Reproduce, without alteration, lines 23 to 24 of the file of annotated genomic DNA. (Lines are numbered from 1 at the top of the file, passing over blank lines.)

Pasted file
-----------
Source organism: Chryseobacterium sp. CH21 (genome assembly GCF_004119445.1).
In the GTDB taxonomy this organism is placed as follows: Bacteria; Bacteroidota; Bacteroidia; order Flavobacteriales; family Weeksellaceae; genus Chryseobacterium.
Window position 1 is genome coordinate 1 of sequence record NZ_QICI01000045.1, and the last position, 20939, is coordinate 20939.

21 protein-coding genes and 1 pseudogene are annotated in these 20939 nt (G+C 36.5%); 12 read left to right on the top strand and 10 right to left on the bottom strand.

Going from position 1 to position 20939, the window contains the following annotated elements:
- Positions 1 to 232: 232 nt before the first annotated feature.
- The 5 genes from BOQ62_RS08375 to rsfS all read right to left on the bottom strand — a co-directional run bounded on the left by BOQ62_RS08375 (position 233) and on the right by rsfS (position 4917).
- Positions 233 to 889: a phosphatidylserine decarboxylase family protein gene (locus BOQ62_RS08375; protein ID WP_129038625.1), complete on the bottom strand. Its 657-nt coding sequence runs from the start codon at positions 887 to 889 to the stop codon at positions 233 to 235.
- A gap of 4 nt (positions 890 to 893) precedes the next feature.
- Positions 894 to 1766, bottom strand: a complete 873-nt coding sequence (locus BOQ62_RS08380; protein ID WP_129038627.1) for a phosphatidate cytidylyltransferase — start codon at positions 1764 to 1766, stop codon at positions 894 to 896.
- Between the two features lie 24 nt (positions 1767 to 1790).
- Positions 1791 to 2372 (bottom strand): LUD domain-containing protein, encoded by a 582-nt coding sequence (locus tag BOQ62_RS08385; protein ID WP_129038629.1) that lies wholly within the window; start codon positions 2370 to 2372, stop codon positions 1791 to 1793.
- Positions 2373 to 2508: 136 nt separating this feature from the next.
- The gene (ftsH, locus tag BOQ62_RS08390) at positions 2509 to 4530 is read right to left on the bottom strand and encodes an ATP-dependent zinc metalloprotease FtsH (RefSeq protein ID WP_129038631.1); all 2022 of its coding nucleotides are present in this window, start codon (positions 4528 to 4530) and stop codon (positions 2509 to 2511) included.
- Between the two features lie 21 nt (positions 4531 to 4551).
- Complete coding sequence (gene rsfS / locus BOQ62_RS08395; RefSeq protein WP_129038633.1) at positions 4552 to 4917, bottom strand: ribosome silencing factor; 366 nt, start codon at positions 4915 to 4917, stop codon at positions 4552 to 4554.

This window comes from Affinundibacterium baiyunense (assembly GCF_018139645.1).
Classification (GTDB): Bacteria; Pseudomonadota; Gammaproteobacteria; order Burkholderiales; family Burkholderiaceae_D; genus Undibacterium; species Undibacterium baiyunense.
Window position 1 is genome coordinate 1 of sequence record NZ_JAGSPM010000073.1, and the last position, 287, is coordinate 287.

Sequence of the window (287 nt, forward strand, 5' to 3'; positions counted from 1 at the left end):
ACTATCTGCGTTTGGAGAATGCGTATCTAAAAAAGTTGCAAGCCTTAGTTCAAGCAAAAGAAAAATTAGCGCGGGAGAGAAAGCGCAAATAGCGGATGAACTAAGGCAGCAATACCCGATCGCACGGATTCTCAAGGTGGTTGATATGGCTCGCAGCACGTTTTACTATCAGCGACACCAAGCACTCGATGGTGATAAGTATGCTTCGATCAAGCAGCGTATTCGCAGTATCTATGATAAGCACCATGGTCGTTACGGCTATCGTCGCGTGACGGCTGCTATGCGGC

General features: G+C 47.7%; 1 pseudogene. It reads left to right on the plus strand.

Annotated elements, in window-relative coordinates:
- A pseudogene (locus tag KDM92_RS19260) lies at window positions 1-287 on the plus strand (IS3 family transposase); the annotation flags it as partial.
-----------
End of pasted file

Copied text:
Annotated elements, in window-relative coordinates:
- A pseudogene (locus tag KDM92_RS19260) lies at window positions 1-287 on the plus strand (IS3 family transposase); the annotation flags it as partial.